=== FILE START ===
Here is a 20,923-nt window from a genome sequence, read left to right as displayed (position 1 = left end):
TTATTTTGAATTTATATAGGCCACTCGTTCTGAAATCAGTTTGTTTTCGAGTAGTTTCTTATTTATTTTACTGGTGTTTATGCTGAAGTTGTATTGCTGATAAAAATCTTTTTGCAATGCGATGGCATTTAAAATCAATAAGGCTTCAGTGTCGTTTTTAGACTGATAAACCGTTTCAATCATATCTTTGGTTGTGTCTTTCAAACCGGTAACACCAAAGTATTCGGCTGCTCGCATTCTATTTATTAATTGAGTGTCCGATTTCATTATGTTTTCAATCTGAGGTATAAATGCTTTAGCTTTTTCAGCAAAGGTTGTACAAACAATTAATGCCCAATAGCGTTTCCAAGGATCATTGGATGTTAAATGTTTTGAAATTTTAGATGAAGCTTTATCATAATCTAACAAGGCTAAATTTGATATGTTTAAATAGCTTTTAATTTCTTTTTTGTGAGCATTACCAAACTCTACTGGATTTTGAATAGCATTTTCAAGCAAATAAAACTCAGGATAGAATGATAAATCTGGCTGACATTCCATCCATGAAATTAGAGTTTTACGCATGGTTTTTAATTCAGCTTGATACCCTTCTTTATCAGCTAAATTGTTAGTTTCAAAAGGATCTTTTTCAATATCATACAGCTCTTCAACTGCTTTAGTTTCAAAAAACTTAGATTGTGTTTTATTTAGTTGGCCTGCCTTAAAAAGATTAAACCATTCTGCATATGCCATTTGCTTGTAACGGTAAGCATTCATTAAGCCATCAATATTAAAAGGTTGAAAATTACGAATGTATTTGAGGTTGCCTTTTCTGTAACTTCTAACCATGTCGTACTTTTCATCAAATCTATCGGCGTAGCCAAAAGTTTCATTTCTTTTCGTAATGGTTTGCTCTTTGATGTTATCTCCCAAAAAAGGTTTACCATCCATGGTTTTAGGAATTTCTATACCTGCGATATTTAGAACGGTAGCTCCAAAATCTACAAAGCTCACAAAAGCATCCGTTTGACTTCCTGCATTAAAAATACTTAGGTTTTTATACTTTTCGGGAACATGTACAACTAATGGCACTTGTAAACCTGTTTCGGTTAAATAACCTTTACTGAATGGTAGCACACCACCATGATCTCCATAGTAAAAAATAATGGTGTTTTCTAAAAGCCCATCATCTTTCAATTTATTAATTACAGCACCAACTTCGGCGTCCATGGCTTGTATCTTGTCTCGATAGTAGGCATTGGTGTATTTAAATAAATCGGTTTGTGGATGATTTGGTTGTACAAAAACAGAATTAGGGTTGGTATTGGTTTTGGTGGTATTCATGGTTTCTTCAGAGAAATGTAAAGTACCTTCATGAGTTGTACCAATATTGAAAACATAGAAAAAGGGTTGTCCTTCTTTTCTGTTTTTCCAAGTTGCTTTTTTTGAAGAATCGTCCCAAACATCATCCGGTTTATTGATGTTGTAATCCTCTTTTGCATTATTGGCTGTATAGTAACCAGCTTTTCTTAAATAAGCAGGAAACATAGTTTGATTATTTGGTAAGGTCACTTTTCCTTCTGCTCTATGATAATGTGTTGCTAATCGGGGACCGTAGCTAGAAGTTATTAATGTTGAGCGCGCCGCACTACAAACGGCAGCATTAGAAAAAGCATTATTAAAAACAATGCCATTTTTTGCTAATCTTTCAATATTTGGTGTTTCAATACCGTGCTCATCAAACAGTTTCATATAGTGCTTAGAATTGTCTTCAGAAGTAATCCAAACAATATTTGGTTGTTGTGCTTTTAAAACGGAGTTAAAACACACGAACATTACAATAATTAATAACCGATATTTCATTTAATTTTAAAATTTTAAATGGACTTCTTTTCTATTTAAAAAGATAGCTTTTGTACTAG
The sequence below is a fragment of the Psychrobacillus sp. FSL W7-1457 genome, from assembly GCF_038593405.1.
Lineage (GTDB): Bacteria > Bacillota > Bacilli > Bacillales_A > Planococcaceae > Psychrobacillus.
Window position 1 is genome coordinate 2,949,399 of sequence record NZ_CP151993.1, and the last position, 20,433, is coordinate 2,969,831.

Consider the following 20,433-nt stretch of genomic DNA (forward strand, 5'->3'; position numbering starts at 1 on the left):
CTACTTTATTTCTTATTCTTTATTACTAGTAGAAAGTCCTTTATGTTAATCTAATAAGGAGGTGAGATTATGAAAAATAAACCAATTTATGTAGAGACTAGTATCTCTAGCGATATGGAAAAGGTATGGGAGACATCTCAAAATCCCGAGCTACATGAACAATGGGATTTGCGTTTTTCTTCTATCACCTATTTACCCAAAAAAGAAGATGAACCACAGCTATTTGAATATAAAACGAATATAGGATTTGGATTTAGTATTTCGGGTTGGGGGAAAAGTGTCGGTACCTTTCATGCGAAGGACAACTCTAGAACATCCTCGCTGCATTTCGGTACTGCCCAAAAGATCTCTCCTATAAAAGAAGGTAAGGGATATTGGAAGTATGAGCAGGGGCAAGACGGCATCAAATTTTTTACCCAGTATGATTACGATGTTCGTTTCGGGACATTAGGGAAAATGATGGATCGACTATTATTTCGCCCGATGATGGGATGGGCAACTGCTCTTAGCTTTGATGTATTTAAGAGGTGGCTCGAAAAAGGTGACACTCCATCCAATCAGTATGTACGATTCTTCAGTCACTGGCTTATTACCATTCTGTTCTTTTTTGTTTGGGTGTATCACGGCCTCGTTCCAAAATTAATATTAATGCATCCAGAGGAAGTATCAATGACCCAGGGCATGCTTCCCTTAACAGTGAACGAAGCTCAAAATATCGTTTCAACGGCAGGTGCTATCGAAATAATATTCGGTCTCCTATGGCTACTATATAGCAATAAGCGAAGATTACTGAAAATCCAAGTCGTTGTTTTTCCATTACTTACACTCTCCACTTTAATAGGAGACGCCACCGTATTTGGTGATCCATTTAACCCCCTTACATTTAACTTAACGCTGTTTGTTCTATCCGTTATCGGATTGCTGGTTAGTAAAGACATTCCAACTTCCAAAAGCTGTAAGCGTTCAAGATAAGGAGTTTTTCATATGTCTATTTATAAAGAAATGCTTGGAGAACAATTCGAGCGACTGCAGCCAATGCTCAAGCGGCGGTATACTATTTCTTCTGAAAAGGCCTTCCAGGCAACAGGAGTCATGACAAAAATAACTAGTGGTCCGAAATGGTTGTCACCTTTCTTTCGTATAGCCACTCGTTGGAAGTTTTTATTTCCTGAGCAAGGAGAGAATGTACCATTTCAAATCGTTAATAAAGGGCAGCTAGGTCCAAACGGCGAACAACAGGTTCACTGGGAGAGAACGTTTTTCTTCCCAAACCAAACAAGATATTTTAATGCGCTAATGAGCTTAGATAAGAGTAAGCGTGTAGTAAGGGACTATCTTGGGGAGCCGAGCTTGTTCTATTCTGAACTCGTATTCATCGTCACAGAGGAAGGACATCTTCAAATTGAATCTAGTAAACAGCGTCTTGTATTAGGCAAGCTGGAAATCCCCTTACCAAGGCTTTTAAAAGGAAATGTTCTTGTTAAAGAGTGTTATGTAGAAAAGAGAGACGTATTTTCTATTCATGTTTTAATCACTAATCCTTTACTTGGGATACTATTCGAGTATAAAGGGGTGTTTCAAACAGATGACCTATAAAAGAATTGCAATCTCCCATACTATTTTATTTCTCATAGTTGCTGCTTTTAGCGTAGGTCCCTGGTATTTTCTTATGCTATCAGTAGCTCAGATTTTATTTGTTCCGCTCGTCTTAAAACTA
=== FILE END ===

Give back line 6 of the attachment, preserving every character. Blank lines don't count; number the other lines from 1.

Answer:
Consider the following 20,433-nt stretch of genomic DNA (forward strand, 5'->3'; position numbering starts at 1 on the left):